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Author Topic: 1969 z/28 connecting rods  (Read 3134 times)
asm69
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« on: May 28, 2006, 12:32:56 PM »


I'm trying to find out some information regarding z/28 connecting rods. I have a 1969 z/28 camaro
that I'm starting to restore. Upon removing the pistons and inspecting the connecting rods I noticed
that on the bottom of the connecting rod end cap their were the raised letter 'O' which is correct for the
pink rods for a 1969 z/28. But, what has me confused is that the wrist pins are pressed on. My question
is did the 1970 z/28 camaro with the LT1 use connecting rods that had raised letter 'O' on the bottom
of the connecting rod but used pressed wrist pins. Or in my case did someone convert the full floating
pins to pressed pins?

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william
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« Reply #1 on: May 29, 2006, 10:21:09 AM »

Others with more knowledge should jump in.

First of all "pink" rods are not all that special. They are standard sb forgings shot-peened to eliminate stress risers and then magnafluxed to check for cracks. They were then coded with pink paint to differentiate them in production. In addition to the processes mentioned mid-68 and all 69 302 rods were machined for full floating pins. All 67 and early 68 302 engines had press-in pins. I believe 70-up LT1 engines used press-in pins.

What I do not know is if pistons designed for floating pins can be used with press-in pins.
If not you may have 67 style pistons. Standard bore 69 302 pistons were out of production for some time and perhaps the engine was simply rebuilt with 67s. Or, worst case, it is no longer a 302.

If this is a restoration-rebuild I wouldn't concern myself with having correct "pink" rods with full-floating pins. If the engine is to see hi-perf usage there are aftermarket rods way better than the stock stuff. We did a 69 302 rebuild from scratch almost 20 years ago and the rods we found back then were junk.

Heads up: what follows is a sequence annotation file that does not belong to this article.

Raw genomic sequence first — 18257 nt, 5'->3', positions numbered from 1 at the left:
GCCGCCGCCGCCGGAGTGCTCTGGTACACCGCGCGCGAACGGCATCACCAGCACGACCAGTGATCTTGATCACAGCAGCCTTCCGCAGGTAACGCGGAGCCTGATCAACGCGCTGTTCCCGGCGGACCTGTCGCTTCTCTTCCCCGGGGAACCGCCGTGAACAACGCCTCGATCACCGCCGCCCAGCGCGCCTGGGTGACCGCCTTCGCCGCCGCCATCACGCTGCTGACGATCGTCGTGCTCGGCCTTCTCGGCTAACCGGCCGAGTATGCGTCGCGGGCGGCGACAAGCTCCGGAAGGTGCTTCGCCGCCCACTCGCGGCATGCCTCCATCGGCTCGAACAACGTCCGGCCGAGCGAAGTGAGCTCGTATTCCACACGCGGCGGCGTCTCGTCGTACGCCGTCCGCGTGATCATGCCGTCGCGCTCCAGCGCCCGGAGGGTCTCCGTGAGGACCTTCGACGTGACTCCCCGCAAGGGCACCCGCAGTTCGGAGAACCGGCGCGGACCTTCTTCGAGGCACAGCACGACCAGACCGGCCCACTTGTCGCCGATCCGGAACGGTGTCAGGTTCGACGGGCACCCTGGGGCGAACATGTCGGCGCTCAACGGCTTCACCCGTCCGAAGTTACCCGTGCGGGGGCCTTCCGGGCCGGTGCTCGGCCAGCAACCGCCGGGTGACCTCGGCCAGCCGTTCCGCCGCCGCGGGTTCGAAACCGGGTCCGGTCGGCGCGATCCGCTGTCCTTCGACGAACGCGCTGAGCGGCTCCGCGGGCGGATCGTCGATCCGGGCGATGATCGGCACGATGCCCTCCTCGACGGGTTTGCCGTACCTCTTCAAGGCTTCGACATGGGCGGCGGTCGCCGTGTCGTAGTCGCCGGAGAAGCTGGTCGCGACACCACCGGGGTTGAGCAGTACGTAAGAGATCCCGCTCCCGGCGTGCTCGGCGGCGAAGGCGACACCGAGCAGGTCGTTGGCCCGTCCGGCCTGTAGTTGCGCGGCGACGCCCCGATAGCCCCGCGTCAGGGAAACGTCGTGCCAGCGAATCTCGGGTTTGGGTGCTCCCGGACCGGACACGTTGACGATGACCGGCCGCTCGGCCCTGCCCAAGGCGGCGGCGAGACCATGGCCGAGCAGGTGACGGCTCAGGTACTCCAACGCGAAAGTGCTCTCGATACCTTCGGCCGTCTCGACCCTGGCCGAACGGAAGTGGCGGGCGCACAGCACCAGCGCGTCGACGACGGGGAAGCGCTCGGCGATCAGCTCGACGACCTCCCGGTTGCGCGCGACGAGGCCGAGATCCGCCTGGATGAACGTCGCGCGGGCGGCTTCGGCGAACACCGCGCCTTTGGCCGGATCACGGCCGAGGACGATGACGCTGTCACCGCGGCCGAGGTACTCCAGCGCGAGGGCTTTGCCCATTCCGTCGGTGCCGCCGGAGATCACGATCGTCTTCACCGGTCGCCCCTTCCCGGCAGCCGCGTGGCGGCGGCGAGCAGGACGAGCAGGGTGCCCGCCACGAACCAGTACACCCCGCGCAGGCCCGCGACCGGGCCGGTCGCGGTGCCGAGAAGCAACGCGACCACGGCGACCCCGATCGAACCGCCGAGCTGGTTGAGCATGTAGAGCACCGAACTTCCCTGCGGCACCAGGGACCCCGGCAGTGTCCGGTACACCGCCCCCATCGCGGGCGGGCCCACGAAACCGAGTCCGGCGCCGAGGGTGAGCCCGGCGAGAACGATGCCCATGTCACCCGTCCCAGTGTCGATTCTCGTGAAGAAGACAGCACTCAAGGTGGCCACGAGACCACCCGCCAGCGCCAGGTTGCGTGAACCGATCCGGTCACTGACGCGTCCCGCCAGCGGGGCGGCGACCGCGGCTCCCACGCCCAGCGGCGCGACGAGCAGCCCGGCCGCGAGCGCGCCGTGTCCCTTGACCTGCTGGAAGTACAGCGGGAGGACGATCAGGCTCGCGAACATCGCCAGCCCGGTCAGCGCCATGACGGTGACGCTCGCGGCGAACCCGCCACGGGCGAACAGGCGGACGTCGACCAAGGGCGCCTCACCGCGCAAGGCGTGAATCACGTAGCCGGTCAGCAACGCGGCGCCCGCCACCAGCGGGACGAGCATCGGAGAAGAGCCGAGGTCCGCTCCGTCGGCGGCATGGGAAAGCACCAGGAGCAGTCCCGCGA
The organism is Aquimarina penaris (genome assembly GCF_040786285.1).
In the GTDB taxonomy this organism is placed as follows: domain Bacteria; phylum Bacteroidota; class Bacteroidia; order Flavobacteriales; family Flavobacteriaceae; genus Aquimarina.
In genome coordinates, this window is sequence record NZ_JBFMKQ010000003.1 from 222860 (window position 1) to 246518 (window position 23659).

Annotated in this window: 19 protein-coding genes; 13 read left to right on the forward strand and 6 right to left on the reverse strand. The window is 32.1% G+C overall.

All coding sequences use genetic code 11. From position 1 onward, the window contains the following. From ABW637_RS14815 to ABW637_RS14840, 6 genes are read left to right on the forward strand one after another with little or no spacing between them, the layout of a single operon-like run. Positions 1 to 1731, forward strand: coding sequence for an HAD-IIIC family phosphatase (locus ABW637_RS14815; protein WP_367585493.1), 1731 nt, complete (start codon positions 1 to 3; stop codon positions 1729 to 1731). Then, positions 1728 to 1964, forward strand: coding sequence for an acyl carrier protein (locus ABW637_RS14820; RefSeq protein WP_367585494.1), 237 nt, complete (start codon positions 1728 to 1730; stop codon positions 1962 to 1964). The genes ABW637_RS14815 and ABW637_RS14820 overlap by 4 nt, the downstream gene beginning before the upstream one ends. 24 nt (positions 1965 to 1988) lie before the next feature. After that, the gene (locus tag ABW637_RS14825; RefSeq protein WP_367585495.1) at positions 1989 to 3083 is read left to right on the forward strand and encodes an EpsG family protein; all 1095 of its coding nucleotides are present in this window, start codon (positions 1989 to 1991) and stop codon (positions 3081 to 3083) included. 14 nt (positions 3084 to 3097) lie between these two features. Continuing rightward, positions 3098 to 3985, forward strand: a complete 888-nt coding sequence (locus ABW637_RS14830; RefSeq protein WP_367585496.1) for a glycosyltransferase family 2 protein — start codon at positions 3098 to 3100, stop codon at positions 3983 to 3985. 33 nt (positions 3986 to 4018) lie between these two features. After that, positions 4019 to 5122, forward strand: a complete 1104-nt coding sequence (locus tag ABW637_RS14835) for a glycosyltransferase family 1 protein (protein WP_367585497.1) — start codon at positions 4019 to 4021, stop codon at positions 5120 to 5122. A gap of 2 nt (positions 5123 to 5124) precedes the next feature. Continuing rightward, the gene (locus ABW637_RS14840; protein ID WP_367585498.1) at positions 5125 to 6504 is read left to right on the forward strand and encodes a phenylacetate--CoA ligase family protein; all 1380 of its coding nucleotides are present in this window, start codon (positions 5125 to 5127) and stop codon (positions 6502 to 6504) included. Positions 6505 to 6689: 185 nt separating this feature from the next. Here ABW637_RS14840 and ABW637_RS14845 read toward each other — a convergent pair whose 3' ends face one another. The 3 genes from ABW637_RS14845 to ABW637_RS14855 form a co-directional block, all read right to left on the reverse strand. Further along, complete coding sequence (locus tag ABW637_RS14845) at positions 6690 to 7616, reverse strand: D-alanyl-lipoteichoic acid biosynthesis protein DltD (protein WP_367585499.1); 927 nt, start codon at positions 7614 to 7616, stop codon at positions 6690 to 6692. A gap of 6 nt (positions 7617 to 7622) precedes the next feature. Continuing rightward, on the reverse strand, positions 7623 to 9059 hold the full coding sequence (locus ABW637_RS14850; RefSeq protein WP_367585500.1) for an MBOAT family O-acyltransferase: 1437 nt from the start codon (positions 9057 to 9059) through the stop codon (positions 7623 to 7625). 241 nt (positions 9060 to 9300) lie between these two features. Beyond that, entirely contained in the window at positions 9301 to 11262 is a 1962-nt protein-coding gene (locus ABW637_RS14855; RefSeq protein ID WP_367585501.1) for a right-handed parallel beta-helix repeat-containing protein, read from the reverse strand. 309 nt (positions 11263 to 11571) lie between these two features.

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asm69
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« Reply #2 on: May 29, 2006, 11:00:04 AM »

You are correct 70 LT1 engines used pressed in pins and used  large journal rods. The rods I have are also large journal and they have the raised letter 'O' on the bottom of the rod cap (69 z/28 rods have a raised letter 'O' on the bottom of the rod cap, 67 and 68 z/28 are small journal rods, dont know if any letters are on the bottom of the rod cap for 67 or 68). The gentleman I purchased my car from over 20 years ago informed me that he road raced the car. I'm trying to determine if my rods were modified to accept pressed
pins or may be 1970 LT1 connecting rods. The key question is that did 1970 LT1 connecting rods have the raised letter 'O'
on the bottom of the rod cap. If the 1970 LT1 engines did not use the raised letter 'O', then by deductin these are 69 z/28
rods, though modified.

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RAfbody
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« Reply #3 on: May 29, 2006, 03:00:58 PM »